A000105


Number of free polyominoes (or square animals) with n cells.
(Formerly M1425 N0561)


195



1, 1, 1, 2, 5, 12, 35, 108, 369, 1285, 4655, 17073, 63600, 238591, 901971, 3426576, 13079255, 50107909, 192622052, 742624232, 2870671950, 11123060678, 43191857688, 168047007728, 654999700403, 2557227044764, 9999088822075, 39153010938487, 153511100594603
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OFFSET

0,4


COMMENTS

For n>0, a(n) + A030228(n) = A000988(n) because the number of free polyominoes plus the number of polyominoes lacking bilateral symmetry equals the number of onesided polyominoes.  Graeme McRae, Jan 05 2006
The possible symmetry groups of a (nonempty) polyomino are the 10 subgroups of the dihedral group D_8 of order 8: D_8, 1, Z_2 (five times), Z_4, (Z_2)^2 (twice).  Benoit Jubin, Dec 30 2008
Names for first few polyominoes: monomino, domino, tromino, tetromino, pentomino, hexomino, heptomino, octomino, enneomino, decomino, hendecomino, dodecomino, ...
Limit_{n>oo} a(n)^(1/n) = mu with 3.98 < mu < 4.64 (quoted by Castiglione et al., with a reference to Barequet et al., 2006, for the lower bound). The upper bound is due to Klarner and Rivest, 1973. By Madras, 1999, it is now known that this limit, also known as Klarner's constant, is equal to the limit growth rate lim_{n>oo} a(n+1)/a(n).
Polyominoes are worth exploring in the elementary school classroom. Students in grade 2 can reproduce the first 6 terms. Grade 3 students can explore area and perimeter. Grade 4 students can talk about polyomino symmetries.
The pentominoes should be singled out for special attention: 1) they offer a nice, manageable set that a teacher can commercially acquire without too much expense. 2) There are also deeply strategic games and perplexing puzzles that are great for all students. 3) A fraction of students will become engaged because of the beautiful solutions.
Conjecture: Almost all polyominoes are holey. In other words, A000104(n)/a(n) tends to 0 for increasing n.  John Mason, Dec 11 2021 (This is true, a consequence of Madras's 1999 pattern theorem.  Johann Peters, Jan 06 2024)


REFERENCES

S. W. Golomb, Polyominoes, Appendix D, p. 152; Princeton Univ. Pr. NJ 1994
J. E. Goodman and J. O'Rourke, editors, Handbook of Discrete and Computational Geometry, CRC Press, 1997, p. 229.
D. A. Klarner, The Mathematical Gardner, p. 252 Wadsworth Int. CA 1981
W. F. Lunnon, Counting polyominoes, pp. 347372 of A. O. L. Atkin and B. J. Birch, editors, Computers in Number Theory. Academic Press, NY, 1971.
W. F. Lunnon, Counting hexagonal and triangular polyominoes, pp. 87100 of R. C. Read, editor, Graph Theory and Computing. Academic Press, NY, 1972.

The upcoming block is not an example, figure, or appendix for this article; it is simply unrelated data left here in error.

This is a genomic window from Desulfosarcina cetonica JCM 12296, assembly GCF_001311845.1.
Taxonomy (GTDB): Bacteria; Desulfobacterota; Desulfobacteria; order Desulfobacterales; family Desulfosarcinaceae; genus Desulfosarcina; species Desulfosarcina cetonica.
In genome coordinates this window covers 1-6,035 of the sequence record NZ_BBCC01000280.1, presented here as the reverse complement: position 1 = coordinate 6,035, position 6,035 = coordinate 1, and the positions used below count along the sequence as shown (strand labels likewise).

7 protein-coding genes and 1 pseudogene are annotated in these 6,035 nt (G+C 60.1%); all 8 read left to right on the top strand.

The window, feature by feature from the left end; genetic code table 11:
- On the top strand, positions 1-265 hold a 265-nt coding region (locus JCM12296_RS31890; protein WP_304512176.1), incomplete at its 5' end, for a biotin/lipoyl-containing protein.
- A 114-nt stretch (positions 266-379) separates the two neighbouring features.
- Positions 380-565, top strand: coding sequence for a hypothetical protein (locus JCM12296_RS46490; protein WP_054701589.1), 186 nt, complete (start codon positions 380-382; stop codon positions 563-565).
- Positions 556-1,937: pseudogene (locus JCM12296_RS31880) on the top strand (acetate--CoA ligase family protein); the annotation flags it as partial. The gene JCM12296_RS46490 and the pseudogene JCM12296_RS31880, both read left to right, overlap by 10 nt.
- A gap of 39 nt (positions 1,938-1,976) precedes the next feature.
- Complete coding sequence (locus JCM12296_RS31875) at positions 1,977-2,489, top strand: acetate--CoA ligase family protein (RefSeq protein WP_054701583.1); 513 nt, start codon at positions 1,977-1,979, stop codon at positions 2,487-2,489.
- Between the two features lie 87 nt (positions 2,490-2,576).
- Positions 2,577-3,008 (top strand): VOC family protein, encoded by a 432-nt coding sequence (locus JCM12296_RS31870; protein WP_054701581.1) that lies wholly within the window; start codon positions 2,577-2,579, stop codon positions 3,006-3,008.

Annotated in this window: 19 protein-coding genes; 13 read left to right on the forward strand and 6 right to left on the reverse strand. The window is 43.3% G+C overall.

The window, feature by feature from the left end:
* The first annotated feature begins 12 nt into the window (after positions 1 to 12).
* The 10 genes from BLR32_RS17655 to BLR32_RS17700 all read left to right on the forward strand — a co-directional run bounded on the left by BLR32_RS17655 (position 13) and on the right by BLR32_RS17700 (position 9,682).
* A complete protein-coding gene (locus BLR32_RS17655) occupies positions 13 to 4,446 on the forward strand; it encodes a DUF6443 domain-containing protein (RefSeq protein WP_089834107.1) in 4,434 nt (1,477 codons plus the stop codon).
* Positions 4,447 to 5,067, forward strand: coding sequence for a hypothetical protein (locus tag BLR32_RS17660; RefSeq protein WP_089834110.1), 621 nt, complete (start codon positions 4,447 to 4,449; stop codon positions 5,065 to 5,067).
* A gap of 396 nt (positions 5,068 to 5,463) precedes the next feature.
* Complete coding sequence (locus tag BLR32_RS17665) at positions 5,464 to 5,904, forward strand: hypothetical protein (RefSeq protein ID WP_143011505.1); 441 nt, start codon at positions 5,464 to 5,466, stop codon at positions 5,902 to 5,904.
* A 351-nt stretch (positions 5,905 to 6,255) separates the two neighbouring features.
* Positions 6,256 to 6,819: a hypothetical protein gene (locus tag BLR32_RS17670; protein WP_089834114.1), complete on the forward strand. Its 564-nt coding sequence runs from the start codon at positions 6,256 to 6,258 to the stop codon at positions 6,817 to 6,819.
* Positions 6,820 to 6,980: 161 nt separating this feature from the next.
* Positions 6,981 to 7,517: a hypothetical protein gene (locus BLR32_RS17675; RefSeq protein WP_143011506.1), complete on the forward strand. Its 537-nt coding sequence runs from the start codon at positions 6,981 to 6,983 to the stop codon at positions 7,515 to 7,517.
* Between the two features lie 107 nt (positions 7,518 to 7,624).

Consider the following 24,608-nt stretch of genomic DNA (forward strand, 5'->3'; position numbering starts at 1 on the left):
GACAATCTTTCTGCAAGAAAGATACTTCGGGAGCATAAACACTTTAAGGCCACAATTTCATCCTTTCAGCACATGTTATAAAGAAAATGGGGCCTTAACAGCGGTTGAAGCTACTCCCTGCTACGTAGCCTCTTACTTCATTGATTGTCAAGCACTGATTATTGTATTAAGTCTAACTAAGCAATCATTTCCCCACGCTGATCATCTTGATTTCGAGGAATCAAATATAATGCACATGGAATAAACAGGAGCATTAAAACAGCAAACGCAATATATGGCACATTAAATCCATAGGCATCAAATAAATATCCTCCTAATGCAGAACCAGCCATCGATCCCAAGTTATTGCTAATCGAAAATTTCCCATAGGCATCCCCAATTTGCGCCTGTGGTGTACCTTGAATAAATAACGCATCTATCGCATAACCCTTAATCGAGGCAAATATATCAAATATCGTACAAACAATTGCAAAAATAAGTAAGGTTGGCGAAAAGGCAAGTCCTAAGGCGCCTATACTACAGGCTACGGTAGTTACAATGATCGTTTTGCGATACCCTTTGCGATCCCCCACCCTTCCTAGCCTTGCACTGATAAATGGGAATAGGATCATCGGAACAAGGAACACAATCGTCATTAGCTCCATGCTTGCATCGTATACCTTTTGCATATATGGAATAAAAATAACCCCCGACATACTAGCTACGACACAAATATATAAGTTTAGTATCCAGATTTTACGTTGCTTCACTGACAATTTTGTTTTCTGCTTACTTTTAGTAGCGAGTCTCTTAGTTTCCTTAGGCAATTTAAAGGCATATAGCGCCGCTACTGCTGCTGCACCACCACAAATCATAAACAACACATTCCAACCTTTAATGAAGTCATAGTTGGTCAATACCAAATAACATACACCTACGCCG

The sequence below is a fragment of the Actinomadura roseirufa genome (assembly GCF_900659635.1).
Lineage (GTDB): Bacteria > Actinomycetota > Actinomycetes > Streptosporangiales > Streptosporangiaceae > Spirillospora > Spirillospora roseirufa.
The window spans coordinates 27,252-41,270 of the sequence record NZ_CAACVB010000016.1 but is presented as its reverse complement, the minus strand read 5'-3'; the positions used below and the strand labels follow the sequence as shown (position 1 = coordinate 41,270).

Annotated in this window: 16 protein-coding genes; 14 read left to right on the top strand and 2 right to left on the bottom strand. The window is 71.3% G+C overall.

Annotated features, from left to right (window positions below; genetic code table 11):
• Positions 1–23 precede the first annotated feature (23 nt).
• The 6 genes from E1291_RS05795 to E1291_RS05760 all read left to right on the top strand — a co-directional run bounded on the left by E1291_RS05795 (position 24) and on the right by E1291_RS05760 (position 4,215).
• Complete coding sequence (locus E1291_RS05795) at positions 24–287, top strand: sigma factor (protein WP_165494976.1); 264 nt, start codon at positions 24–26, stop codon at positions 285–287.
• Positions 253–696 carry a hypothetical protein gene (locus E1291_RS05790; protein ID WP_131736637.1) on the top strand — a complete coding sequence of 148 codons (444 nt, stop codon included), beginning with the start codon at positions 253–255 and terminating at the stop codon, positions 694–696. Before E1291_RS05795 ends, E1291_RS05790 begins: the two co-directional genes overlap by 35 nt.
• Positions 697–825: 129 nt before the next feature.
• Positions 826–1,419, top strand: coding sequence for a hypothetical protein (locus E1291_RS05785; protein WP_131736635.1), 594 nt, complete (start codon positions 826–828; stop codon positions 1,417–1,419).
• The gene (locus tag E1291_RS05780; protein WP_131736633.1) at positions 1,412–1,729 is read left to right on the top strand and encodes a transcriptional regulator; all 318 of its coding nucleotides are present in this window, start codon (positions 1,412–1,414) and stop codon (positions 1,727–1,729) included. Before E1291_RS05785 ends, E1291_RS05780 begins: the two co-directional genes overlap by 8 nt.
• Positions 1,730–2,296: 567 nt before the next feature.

George E. Martin, Polyominoes  A Guide to Puzzles and Problems in Tiling, The Mathematical Association of America, 1996
Ed Pegg, Jr., Polyform puzzles, in Tribute to a Mathemagician, Peters, 2005, pp. 119125.
R. C. Read, Some applications of computers in graph theory, in L. W. Beineke and R. J. Wilson, editors, Selected Topics in Graph Theory, Academic Press, NY, 1978, pp. 417444.
N. J. A. Sloane, A Handbook of Integer Sequences, Academic Press, 1973 (includes this sequence).
N. J. A. Sloane and Simon Plouffe, The Encyclopedia of Integer Sequences, Academic Press, 1995 (includes this sequence).


LINKS

T. R. Parkin, L. J. Lander, and D. R. Parkin, Polyomino Enumeration Results, presented at SIAM Fall Meeting, 1967, and accompanying letter from T. J. Lander (annotated scanned copy)
D. H. Redelmeier, Table 3 of Counting polyominoes...
Eric Weisstein's World of Mathematics, Polyomino
D. Xu, T. Horiyama, T. Shirakawa and R. Uehara, Common Developments of Three Incongruent Boxes of Area 30, in Proc. 12th Annual Conference, TAMC 2015, Singapore, May 1820, 2015, LNCS Vol. 9076, pp. 236247.


FORMULA



EXAMPLE

a(0) = 1 as there is 1 empty polyomino with #cells = 0.  Fred Lunnon, Jun 24 2020


MATHEMATICA

(* In this program by Jaime RangelMondragón, polyominoes are represented as a list of Gaussian integers. *)
polyominoQ[p_List] := And @@ ((IntegerQ[Re[#]] && IntegerQ[Im[#]])& /@ p);
rot[p_?polyominoQ] := I*p;
ref[p_?polyominoQ] := (#  2 Re[#])& /@ p;
cyclic[p_] := Module[{i = p, ans = {p}}, While[(i = rot[i]) != p, AppendTo[ans, i]]; ans];
dihedral[p_?polyominoQ] := Flatten[{#, ref[#]}& /@ cyclic[p], 1];
canonical[p_?polyominoQ] := Union[(#  (Min[Re[p]] + Min[Im[p]]*I))& /@ p];
allPieces[p_] := Union[canonical /@ dihedral[p]];
polyominoes[1] = {{0}};
polyominoes[n_] := polyominoes[n] = Module[{f, fig, ans = {}}, fig = ((f = #1; ({f, #1 + 1, f, #1 + I, f, #1  1, f, #1  I}&) /@ f)&) /@ polyominoes[n  1]; fig = Partition[Flatten[fig], n]; f = Select[Union[canonical /@ fig], Length[#1] == n &]; While[f != {}, ans = {ans, First[f]}; f = Complement[f, allPieces[First[f]]]]; Partition[Flatten[ans], n]];
a[n_] := a[n] = Length[ polyominoes[n]];
Table[Print["a(", n, ") = ", a[n]]; a[n], {n, 1, 12}] (* JeanFrançois Alcover, Mar 24 2015, after Jaime RangelMondragón *)


CROSSREFS

Excluding a(0), 8th and 9th row of A366766.


KEYWORD

nonn,hard,nice,core


AUTHOR



EXTENSIONS

Extended to n=28 by Tomás Oliveira e Silva
Misspelling "polyominos" corrected by Don Knuth, May 03 2016
a(29)a(45), a(47) from Toshihiro Shirakawa


STATUS

approved